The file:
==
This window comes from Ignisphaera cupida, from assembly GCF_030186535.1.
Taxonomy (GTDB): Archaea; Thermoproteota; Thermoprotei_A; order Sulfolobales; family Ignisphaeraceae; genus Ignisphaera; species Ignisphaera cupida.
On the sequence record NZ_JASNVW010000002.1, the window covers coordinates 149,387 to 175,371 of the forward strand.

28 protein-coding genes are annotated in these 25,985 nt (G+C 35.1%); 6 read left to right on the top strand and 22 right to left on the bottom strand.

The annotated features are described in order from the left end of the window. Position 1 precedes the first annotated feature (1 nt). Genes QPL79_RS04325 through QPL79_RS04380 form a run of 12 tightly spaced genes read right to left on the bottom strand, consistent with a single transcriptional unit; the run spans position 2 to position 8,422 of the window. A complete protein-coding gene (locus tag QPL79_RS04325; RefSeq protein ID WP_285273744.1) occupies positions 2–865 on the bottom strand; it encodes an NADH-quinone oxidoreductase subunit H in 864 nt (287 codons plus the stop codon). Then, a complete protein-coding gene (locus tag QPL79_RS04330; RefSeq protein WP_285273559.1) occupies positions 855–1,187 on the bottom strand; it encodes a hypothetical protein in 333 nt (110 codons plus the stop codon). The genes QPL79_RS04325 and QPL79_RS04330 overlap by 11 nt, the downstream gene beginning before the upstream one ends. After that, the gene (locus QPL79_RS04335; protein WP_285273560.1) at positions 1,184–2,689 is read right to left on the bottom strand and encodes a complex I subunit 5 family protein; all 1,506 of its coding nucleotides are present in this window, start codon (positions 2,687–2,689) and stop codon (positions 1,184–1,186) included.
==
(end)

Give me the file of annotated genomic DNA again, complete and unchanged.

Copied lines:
This window comes from Ignisphaera cupida, from assembly GCF_030186535.1.
Taxonomy (GTDB): Archaea; Thermoproteota; Thermoprotei_A; order Sulfolobales; family Ignisphaeraceae; genus Ignisphaera; species Ignisphaera cupida.
On the sequence record NZ_JASNVW010000002.1, the window covers coordinates 149,387 to 175,371 of the forward strand.

28 protein-coding genes are annotated in these 25,985 nt (G+C 35.1%); 6 read left to right on the top strand and 22 right to left on the bottom strand.

The annotated features are described in order from the left end of the window. Position 1 precedes the first annotated feature (1 nt). Genes QPL79_RS04325 through QPL79_RS04380 form a run of 12 tightly spaced genes read right to left on the bottom strand, consistent with a single transcriptional unit; the run spans position 2 to position 8,422 of the window. A complete protein-coding gene (locus tag QPL79_RS04325; RefSeq protein ID WP_285273744.1) occupies positions 2–865 on the bottom strand; it encodes an NADH-quinone oxidoreductase subunit H in 864 nt (287 codons plus the stop codon). Then, a complete protein-coding gene (locus tag QPL79_RS04330; RefSeq protein WP_285273559.1) occupies positions 855–1,187 on the bottom strand; it encodes a hypothetical protein in 333 nt (110 codons plus the stop codon). The genes QPL79_RS04325 and QPL79_RS04330 overlap by 11 nt, the downstream gene beginning before the upstream one ends. After that, the gene (locus QPL79_RS04335; protein WP_285273560.1) at positions 1,184–2,689 is read right to left on the bottom strand and encodes a complex I subunit 5 family protein; all 1,506 of its coding nucleotides are present in this window, start codon (positions 2,687–2,689) and stop codon (positions 1,184–1,186) included.